Foley & Lardner LLP partner Kyle Faget is quoted in the Clinical Trials Arena article, “Lack of consistency with data protection poses pain point for biotechs and sponsors,” commenting on the variances of data protection laws for clinical trials.
Faget, who is co-chair of Foley’s Health Care Practice Group and the firm’s Medical Devices team, said that for U.S. biotechnology startups, it can be difficult enough to understand legal frameworks in the United States, let alone being able to understand how this differs in the E.U.
“It becomes a question of whether these biotech companies want to conduct clinical trials in these jurisdictions as the risk is significant and the penalties are large,” Faget explained. “This is a huge undertaking for companies to take on all these additional laws, particularly when they’re more aggressive than in the U.S.”
According to Faget, it can sometimes be easier to consider the strictest legislation in the planning process, but it is not always the best plan. “You have to think of scalability so when you’re trying to build and scale a clinical trial, the easiest thing to do is to take the most conservative standard and adhere to it across the board, that operationally makes it easier but can also be much more expensive and can tie your hands in some jurisdictions where your hands wouldn’t normally be tied,” Faget said.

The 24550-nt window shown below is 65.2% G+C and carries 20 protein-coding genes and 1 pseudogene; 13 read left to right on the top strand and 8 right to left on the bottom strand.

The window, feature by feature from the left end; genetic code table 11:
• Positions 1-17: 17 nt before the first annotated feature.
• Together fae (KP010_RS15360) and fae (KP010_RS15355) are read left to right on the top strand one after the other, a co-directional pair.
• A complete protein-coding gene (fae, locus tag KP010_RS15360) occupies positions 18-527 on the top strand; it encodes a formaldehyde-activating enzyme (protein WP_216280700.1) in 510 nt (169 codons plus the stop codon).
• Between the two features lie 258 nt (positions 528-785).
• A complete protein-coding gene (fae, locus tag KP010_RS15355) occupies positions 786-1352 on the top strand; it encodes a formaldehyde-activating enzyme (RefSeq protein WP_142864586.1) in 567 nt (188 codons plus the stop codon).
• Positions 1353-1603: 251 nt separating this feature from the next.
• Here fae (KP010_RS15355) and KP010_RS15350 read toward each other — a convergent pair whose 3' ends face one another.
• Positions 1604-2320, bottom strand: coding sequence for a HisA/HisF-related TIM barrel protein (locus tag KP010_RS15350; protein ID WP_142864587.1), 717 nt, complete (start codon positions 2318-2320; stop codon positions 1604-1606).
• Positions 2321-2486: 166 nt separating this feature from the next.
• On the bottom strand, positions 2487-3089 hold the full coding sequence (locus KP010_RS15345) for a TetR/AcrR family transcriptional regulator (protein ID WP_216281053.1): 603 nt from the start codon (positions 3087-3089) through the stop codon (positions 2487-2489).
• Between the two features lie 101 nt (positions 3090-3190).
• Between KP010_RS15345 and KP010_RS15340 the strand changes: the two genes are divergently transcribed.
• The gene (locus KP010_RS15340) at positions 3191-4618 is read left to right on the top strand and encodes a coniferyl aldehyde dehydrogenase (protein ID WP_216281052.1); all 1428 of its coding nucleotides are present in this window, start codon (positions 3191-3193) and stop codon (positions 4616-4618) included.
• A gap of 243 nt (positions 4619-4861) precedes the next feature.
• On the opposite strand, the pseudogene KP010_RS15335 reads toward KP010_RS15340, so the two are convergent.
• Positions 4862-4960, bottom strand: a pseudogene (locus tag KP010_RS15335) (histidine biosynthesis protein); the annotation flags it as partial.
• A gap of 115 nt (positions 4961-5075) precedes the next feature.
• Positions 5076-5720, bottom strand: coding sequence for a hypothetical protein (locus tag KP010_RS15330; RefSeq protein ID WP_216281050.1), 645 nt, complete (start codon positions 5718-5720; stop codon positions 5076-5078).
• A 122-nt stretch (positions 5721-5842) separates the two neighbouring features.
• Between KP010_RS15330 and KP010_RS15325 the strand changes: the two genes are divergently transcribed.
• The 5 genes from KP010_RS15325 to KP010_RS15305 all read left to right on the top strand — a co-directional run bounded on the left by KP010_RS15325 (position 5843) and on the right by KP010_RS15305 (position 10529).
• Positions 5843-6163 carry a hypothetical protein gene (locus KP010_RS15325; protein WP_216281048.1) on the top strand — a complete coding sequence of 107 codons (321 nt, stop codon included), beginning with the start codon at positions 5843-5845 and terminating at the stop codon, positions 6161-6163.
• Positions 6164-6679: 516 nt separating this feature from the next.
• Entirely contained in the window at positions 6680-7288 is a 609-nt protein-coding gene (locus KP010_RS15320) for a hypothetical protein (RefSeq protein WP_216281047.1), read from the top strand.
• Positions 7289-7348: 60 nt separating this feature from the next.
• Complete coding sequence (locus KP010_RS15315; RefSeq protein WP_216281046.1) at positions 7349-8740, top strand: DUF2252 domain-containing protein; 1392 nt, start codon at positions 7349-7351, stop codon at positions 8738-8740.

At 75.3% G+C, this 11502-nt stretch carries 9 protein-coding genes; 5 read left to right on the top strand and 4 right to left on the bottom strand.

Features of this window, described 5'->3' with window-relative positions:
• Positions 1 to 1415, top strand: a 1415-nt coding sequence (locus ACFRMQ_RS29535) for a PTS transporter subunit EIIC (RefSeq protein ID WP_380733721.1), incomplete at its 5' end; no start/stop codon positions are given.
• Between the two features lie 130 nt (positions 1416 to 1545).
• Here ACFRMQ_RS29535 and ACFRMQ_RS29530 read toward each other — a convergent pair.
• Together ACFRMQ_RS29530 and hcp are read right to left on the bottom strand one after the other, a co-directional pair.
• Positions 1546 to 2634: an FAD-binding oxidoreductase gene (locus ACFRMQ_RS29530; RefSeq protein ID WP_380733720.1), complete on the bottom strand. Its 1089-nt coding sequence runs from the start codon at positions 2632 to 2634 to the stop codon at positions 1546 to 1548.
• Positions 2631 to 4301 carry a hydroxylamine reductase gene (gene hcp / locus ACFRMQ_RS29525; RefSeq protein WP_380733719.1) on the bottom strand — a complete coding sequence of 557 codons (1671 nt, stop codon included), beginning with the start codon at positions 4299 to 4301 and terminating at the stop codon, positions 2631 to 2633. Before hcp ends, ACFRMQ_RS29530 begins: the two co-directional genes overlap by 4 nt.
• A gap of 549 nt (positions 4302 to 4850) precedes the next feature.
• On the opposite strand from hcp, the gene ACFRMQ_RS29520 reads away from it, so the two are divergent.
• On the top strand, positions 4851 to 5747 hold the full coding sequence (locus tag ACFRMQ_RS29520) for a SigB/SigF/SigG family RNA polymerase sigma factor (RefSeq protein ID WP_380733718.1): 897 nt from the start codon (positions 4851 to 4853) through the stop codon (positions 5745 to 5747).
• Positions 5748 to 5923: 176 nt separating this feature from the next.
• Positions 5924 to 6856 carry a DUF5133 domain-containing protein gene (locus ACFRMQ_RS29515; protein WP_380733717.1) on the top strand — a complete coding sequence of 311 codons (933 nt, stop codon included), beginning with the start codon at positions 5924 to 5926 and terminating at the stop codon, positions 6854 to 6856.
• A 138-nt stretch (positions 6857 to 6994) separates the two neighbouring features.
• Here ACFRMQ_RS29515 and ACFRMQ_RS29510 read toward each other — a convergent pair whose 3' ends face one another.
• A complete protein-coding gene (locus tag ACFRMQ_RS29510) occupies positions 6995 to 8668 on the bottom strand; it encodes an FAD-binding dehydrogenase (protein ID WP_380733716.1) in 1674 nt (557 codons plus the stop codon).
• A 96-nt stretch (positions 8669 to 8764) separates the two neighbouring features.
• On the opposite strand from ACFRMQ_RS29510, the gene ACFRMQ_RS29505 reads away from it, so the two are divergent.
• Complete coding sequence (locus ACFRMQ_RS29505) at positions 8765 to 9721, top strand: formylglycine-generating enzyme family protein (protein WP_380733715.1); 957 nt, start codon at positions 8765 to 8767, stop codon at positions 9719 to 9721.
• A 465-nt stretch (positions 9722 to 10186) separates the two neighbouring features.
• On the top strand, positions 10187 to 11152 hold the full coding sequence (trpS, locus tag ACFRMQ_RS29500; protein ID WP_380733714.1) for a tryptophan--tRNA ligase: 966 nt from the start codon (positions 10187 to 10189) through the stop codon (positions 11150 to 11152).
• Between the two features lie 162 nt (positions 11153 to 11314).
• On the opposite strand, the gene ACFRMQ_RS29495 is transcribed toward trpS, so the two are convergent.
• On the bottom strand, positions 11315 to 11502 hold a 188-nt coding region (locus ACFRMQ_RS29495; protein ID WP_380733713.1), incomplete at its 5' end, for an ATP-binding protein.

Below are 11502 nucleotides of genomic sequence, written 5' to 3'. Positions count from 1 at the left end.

Faget added that as data laws will likely never be identical across the world, the easiest method for sponsors is to just ensure that patients in all jurisdictions know exactly where their data is going and allow patients to make an informed decision.
“There has to be some meaningful consent and that the patient has to consent to exactly where their information is going, whether it’s to CROs, sites, sponsors, a local lab, that has to be disclosed in the informed consent,” Faget concluded.